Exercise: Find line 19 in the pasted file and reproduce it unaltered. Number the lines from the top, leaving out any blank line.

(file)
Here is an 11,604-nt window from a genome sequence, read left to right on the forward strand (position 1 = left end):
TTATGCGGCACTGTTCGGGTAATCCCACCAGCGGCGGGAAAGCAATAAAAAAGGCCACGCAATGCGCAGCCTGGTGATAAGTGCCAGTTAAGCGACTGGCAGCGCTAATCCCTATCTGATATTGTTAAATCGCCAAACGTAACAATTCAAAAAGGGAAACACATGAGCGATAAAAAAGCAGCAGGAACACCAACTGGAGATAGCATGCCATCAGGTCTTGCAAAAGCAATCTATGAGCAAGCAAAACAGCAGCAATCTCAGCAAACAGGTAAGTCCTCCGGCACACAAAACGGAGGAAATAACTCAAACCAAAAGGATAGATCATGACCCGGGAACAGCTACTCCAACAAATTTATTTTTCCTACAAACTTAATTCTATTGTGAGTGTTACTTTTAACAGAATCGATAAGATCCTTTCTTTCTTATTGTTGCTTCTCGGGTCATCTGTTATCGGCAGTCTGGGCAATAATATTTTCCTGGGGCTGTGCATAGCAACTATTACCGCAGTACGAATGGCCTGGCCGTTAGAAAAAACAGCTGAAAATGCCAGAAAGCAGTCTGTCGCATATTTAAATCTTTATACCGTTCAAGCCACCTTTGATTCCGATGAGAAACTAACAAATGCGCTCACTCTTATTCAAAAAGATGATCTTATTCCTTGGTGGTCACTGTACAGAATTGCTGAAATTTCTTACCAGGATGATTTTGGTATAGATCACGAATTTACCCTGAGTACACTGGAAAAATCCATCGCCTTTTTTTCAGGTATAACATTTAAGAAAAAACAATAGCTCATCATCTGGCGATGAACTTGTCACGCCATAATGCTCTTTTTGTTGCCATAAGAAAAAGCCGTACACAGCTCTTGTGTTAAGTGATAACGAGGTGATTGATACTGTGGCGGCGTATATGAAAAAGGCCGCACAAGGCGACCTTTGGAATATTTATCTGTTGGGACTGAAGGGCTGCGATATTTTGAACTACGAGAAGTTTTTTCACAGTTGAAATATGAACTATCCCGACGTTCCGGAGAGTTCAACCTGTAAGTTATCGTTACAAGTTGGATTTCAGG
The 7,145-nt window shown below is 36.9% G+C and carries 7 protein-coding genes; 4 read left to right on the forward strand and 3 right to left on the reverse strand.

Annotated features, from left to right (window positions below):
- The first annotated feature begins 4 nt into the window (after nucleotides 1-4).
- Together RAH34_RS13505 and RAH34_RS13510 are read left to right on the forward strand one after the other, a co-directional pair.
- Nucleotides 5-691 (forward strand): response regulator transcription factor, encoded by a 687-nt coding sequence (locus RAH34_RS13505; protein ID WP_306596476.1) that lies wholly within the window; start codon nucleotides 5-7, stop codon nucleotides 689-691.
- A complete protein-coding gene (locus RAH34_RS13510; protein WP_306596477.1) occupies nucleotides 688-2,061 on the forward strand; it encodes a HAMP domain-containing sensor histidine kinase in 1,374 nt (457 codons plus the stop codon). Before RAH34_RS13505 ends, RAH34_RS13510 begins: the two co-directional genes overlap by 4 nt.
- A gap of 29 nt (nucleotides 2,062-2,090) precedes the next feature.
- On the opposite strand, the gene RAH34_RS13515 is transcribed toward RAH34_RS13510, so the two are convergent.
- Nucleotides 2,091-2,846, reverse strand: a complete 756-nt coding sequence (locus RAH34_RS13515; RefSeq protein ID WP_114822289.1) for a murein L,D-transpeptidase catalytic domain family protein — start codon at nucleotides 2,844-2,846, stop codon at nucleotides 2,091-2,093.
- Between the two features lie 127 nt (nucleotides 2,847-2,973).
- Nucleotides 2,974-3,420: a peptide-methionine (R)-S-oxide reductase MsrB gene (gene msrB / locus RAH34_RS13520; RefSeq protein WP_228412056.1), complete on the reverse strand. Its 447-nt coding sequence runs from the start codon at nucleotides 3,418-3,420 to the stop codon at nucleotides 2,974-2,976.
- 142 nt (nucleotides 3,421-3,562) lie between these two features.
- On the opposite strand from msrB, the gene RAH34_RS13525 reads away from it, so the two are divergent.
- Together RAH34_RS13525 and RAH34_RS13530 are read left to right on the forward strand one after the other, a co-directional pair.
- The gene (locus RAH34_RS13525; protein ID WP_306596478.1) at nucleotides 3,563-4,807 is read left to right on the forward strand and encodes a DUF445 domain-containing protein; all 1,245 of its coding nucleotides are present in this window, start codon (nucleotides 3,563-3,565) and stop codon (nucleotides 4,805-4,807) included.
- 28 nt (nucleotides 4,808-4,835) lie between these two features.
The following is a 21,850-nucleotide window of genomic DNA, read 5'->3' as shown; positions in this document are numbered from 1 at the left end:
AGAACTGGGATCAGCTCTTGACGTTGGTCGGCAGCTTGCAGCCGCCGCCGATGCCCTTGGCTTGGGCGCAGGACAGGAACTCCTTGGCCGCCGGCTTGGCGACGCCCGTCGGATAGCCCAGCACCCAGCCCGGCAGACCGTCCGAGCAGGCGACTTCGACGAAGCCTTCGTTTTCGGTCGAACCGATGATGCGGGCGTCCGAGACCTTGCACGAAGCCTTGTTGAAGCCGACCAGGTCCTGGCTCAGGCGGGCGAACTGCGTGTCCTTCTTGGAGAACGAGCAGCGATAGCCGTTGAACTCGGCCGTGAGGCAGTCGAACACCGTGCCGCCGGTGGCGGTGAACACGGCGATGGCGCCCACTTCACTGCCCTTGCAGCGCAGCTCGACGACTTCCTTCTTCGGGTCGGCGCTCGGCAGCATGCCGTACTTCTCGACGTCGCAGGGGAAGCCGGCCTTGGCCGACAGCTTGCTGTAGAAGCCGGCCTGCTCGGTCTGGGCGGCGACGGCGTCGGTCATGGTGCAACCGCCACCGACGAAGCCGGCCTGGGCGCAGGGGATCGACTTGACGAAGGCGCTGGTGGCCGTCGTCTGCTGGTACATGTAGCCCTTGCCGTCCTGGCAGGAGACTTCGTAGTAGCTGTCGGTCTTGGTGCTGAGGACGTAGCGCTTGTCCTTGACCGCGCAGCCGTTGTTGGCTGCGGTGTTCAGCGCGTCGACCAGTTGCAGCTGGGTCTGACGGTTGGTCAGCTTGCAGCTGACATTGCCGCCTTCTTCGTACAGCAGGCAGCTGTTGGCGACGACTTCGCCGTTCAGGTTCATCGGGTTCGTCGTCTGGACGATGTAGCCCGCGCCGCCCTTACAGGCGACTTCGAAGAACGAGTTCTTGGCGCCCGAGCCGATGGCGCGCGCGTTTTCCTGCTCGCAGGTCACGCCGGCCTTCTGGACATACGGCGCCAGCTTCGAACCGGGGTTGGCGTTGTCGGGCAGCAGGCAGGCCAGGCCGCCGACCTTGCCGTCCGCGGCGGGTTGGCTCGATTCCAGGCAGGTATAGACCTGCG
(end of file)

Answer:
The following is a 21,850-nucleotide window of genomic DNA, read 5'->3' as shown; positions in this document are numbered from 1 at the left end: